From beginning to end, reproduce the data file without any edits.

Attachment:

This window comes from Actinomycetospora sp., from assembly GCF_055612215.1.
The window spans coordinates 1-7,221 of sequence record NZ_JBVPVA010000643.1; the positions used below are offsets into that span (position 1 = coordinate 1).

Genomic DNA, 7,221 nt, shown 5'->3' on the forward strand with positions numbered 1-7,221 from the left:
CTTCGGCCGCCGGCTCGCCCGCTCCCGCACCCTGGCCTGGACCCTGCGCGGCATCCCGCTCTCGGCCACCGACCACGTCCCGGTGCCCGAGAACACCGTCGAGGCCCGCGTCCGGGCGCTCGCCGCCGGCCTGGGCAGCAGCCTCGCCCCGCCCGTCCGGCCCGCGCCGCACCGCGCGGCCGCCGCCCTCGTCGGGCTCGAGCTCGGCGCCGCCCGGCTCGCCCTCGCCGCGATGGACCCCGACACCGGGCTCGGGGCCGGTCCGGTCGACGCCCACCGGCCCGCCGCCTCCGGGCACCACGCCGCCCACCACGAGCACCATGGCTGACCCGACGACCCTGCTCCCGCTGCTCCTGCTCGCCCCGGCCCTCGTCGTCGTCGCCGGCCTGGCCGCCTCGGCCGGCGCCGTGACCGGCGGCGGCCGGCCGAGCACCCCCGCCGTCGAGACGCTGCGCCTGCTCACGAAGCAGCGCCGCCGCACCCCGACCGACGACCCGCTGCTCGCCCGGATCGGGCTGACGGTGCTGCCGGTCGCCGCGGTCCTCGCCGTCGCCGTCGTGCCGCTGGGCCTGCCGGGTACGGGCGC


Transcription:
This window comes from Actinomycetospora sp., from assembly GCF_055612215.1.
The window spans coordinates 1-7,221 of sequence record NZ_JBVPVA010000643.1; the positions used below are offsets into that span (position 1 = coordinate 1).

Genomic DNA, 7,221 nt, shown 5'->3' on the forward strand with positions numbered 1-7,221 from the left:
CTTCGGCCGCCGGCTCGCCCGCTCCCGCACCCTGGCCTGGACCCTGCGCGGCATCCCGCTCTCGGCCACCGACCACGTCCCGGTGCCCGAGAACACCGTCGAGGCCCGCGTCCGGGCGCTCGCCGCCGGCCTGGGCAGCAGCCTCGCCCCGCCCGTCCGGCCCGCGCCGCACCGCGCGGCCGCCGCCCTCGTCGGGCTCGAGCTCGGCGCCGCCCGGCTCGCCCTCGCCGCGATGGACCCCGACACCGGGCTCGGGGCCGGTCCGGTCGACGCCCACCGGCCCGCCGCCTCCGGGCACCACGCCGCCCACCACGAGCACCATGGCTGACCCGACGACCCTGCTCCCGCTGCTCCTGCTCGCCCCGGCCCTCGTCGTCGTCGCCGGCCTGGCCGCCTCGGCCGGCGCCGTGACCGGCGGCGGCCGGCCGAGCACCCCCGCCGTCGAGACGCTGCGCCTGCTCACGAAGCAGCGCCGCCGCACCCCGACCGACGACCCGCTGCTCGCCCGGATCGGGCTGACGGTGCTGCCGGTCGCCGCGGTCCTCGCCGTCGCCGTCGTGCCGCTGGGCCTGCCGGGTACGGGCGC